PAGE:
Most independent inventors can’t drop everything to focus on their invention. Inventors have jobs, kids, a spouse (maybe even more than one, if you’re slow in getting your invention off the ground). Simply put, inventors have a life other than just being an inventor. The problem is that life can get in the way of inventing.
Getting a concept out of your head and onto a store shelf is a time consuming endeavor. Tomorrows come and go. And before you know it, you either see a similar product in the market place or you just lose interest altogether and, in the process, waste thousands of dollars.
So after helping many of you manage this problem, I have some tips.
• Make sure you understand the time commitment and have time to commit.
• Set a budget and know that you can access the funds when you need them.
• Make a list of the steps in the process.
• Set time each week to get something accomplished.
• Get qualified people (not your drinking buddy) to help you do what you don’t have time for or don’t have the skill to do yourself.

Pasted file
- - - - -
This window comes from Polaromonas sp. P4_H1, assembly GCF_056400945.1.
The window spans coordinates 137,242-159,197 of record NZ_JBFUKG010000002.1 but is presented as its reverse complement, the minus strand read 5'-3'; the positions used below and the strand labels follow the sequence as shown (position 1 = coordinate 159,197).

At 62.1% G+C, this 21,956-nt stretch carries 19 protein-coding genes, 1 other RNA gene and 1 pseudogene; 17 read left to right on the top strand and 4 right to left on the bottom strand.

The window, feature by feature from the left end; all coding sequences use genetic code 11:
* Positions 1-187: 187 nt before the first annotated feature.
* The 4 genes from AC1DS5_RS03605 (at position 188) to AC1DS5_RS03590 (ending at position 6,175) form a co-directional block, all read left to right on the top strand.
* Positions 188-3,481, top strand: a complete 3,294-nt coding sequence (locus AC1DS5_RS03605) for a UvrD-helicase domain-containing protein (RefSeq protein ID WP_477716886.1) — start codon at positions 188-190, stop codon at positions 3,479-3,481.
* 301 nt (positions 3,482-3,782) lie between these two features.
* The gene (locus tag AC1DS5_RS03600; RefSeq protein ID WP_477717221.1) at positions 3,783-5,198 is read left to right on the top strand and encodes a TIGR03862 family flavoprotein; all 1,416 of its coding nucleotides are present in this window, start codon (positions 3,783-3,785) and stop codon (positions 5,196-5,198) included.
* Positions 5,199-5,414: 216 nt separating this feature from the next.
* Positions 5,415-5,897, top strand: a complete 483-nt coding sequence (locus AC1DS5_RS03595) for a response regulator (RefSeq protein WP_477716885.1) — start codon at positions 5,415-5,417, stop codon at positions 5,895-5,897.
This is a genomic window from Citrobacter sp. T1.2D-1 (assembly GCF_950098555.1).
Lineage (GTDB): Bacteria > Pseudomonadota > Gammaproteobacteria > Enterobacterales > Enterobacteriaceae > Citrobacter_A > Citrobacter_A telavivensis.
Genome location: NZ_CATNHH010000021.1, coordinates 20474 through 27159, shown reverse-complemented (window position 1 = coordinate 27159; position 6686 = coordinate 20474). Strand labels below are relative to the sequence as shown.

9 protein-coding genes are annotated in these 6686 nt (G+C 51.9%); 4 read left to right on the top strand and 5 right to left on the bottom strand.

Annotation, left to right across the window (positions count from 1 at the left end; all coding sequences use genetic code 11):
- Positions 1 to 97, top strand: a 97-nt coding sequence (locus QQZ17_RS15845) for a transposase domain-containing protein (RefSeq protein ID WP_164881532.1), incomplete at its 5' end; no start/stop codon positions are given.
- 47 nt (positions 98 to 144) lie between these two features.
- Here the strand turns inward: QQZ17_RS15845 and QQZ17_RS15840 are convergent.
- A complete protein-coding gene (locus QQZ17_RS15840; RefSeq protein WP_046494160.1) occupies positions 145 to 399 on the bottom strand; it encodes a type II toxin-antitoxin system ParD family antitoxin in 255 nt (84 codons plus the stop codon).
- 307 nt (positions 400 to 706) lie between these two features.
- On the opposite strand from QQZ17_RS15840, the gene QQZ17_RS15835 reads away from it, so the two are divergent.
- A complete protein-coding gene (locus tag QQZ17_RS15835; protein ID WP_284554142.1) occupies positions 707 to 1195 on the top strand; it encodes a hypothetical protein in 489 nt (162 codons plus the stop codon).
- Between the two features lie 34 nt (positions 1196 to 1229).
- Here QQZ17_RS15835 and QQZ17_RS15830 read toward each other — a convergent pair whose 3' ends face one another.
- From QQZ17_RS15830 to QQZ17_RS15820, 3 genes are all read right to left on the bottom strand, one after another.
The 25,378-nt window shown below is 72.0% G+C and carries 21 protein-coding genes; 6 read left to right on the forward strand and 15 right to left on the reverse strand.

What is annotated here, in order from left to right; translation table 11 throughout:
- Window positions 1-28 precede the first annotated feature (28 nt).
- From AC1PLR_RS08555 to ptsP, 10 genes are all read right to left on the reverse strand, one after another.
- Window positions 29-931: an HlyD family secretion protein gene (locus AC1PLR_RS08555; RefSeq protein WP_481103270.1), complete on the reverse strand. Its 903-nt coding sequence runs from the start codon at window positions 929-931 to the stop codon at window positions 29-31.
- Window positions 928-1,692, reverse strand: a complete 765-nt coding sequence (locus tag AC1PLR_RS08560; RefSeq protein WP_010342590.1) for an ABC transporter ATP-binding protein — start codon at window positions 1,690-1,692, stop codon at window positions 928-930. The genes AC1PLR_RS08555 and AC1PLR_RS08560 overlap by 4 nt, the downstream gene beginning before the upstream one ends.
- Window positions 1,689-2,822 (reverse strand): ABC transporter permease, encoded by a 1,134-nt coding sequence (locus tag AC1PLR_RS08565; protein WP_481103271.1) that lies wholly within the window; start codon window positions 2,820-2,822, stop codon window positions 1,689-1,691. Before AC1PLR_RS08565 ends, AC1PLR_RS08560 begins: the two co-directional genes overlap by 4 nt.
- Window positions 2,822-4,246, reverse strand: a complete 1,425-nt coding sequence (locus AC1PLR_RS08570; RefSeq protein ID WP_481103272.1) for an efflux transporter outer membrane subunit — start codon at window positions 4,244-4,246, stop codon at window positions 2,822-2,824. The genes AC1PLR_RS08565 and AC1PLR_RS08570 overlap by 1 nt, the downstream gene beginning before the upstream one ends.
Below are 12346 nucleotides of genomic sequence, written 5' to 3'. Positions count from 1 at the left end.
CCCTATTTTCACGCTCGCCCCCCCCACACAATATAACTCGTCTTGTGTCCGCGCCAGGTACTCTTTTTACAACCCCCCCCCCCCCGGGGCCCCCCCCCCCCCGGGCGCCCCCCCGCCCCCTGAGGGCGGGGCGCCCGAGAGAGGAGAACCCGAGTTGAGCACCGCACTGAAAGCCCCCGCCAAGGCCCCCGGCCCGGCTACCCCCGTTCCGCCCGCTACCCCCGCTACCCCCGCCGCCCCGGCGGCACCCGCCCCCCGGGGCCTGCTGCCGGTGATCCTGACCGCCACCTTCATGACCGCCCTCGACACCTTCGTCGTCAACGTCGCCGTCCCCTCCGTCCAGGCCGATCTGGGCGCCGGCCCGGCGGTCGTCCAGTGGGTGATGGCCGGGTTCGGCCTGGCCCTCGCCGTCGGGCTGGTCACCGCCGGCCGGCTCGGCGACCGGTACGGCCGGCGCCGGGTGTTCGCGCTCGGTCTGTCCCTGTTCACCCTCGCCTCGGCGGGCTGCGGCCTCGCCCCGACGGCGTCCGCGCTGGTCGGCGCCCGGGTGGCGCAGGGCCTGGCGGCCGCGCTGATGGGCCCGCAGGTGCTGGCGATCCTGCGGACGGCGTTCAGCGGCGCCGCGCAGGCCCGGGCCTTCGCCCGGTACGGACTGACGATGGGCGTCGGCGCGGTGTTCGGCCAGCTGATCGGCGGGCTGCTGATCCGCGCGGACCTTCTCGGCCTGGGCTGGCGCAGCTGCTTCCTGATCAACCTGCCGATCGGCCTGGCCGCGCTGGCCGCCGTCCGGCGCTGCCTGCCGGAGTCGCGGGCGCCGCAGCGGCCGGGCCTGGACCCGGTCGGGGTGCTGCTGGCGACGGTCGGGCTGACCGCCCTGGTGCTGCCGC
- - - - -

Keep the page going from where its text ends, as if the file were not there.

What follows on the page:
• Check in with someone who can hold you accountable for your progress.
• Expect that you will make some mistakes (everyone does). Get help to get back on track and move on.
• Set a launch date for your product. This is important. The launch date may be a professional tradeshow. It is this target date that will help keep you on track.
• Create a timeline with all of the necessary steps and the launch date.
• Now, figure that it will take twice as long (adjust your timeline) and cost twice as much and you will have a reasonable timeline and budget.
From time to time, life will intrude but if you have a reasonable timeline it will be easier to get back on track. Your idea and your money won’t silently slip away because you were busy living.
What is a reasonable timeline? Read my next blog.